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Using National Electronic Health Records for Pandemic Preparedness: Validation of a Parsimonious Model for Predicting Excess Deaths Among Those With COVID-19

19 Pages Posted: 8 Mar 2022

See all articles by Mehrdad A. Mizani

Mehrdad A. Mizani

University College London - Institute of Health Informatics

Muhammad Dashtban

University College London - Institute of Health Informatics

Laura Pasea

University College London - Institute of Health Informatics

Alvina Lai

University College London - Institute of Health Informatics

Johan Hilge Thygesen

University College London - Institute of Health Informatics

Christopher Tomlinson

University College London - Institute of Health Informatics

Alex Handy

University College London - Institute of Health Informatics

Jil Billy Mamza

BioPharmaceuticals Medical, AstraZeneca - Medical and Scientific Affairs

Tamsin Morris

BioPharmaceuticals Medical, AstraZeneca - Medical and Scientific Affairs

Sara Khalid

University of Oxford - Rheumatology and Musculoskeletal Sciences

Francesco Zaccardi

University of Leicester - Leicester Diabetes Centre

Mary J. Macleod

University of Aberdeen - Medical Sciences and Nutrition

Fatemeh Torabi

Swansea University - Population Data Science

Dexter Canoy

University of Oxford - Nuffield Department of Women’s and Reproductive Health

Ashley Akbari

Swansea University - Population Data Science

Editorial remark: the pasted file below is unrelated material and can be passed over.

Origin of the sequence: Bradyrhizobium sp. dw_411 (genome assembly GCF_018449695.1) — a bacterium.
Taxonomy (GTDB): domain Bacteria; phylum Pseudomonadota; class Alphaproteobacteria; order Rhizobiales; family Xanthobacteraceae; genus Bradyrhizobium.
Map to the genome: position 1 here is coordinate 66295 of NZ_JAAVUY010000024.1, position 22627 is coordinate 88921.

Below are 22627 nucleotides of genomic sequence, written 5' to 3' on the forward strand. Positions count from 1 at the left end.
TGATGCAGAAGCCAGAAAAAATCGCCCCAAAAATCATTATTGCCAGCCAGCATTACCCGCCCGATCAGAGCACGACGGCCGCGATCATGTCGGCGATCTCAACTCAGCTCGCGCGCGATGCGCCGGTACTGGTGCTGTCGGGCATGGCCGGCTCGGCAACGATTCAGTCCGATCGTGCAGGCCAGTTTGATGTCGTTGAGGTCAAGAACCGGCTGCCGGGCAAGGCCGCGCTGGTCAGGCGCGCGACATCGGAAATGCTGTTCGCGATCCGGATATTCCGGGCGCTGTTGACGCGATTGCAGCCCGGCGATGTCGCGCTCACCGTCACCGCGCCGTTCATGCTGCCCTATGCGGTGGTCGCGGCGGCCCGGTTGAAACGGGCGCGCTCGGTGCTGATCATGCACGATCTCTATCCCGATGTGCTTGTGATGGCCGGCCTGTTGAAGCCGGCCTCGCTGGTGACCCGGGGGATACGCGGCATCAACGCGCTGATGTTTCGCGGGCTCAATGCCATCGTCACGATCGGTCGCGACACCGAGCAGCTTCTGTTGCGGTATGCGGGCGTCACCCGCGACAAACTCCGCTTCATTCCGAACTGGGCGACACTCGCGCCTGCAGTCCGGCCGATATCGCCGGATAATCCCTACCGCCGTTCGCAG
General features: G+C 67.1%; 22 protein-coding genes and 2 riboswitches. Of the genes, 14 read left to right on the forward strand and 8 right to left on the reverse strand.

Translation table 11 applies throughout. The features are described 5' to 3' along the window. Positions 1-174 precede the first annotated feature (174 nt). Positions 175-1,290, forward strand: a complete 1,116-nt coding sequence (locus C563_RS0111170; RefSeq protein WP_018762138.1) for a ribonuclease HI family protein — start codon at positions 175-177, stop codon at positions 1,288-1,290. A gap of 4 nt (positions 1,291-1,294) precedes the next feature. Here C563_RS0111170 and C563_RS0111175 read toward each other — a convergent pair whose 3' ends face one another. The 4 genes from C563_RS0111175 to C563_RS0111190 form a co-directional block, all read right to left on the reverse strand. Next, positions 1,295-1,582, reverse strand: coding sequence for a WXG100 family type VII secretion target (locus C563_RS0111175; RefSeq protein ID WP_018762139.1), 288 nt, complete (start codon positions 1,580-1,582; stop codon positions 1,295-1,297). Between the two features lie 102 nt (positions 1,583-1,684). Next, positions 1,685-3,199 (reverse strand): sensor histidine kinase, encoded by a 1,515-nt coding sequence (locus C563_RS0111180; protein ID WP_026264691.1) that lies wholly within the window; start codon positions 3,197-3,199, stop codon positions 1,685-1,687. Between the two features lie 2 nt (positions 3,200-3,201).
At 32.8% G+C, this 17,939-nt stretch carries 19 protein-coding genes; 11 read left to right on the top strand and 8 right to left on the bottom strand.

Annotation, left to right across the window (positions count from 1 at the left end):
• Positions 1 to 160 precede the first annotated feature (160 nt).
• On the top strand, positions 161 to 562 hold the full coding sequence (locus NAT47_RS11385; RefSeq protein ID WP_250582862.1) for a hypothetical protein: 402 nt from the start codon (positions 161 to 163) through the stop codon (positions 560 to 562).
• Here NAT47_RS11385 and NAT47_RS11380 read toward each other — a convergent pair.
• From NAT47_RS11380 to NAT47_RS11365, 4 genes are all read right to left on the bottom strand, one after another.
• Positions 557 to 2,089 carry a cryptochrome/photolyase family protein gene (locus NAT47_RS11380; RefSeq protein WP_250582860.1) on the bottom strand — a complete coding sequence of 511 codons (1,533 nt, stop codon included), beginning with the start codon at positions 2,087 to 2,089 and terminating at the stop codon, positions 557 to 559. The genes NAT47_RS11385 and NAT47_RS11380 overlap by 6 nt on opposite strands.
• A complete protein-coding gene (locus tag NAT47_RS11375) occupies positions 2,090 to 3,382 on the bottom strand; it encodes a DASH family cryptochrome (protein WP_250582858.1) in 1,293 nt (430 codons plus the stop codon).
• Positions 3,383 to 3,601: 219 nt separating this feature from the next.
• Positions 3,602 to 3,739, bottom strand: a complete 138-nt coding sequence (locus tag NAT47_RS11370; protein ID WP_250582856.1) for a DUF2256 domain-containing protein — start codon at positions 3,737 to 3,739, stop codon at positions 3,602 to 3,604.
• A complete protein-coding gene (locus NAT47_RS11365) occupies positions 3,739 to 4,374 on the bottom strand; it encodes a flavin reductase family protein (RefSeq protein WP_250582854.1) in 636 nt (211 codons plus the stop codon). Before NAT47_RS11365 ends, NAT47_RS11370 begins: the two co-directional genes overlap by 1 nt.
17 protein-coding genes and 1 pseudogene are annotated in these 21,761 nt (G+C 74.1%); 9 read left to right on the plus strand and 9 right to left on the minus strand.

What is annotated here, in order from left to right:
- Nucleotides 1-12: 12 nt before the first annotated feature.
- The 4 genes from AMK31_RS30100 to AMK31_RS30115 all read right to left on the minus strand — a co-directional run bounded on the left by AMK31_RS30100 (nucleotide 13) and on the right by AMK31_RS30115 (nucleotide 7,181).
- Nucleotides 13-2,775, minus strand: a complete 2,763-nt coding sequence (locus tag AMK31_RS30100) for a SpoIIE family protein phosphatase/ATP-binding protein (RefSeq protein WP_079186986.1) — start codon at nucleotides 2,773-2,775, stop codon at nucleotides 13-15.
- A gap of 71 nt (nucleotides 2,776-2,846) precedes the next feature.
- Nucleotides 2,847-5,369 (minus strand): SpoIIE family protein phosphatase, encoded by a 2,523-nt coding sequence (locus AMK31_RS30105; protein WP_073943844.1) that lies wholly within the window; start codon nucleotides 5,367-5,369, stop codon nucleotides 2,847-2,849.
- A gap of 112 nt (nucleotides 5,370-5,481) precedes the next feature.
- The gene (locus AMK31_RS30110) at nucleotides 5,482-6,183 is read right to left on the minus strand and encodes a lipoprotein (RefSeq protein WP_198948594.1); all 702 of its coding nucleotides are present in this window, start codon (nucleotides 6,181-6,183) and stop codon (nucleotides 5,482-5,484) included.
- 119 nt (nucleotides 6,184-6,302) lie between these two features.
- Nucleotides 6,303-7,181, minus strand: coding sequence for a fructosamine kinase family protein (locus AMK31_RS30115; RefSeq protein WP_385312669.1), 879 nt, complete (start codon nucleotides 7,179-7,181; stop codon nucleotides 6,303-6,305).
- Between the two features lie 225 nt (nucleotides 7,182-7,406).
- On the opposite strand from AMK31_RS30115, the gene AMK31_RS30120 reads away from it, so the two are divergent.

Colin Berry

University of Glasgow - Institute of Cardiovascular and Medical Sciences

Thomas Bolton

Health Data Research UK - BHF Data Science Centre

John Nolan

Health Data Research UK - BHF Data Science Centre

Kamlesh Khunti

University of Leicester - Leicester Diabetes Centre

Spiros Denaxas

University College London - Institute of Health Informatics

Harry Hemingway

University College London - Institute of Health Informatics

Cathie Sudlow

Health Data Research UK - BHF Data Science Centre

Amitava Banerjee

University College London - Institute of Health Informatics

CVD-COVID-UK Consortium

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Multiple version iconThere are 2 versions of this paper

Abstract

Background: Throughout the pandemic, research, public health, and policy emphasised prediction and surveillance of excess deaths, which have mostly occurred in older individuals with underlying conditions, highlighting importance of baseline mortality risk, infection rate (IR) and pandemic-related relative risk (RR). We now use national, pre- and post-pandemic electronic health records (EHR) to develop and validate a model incorporating these factors for prediction of excess deaths.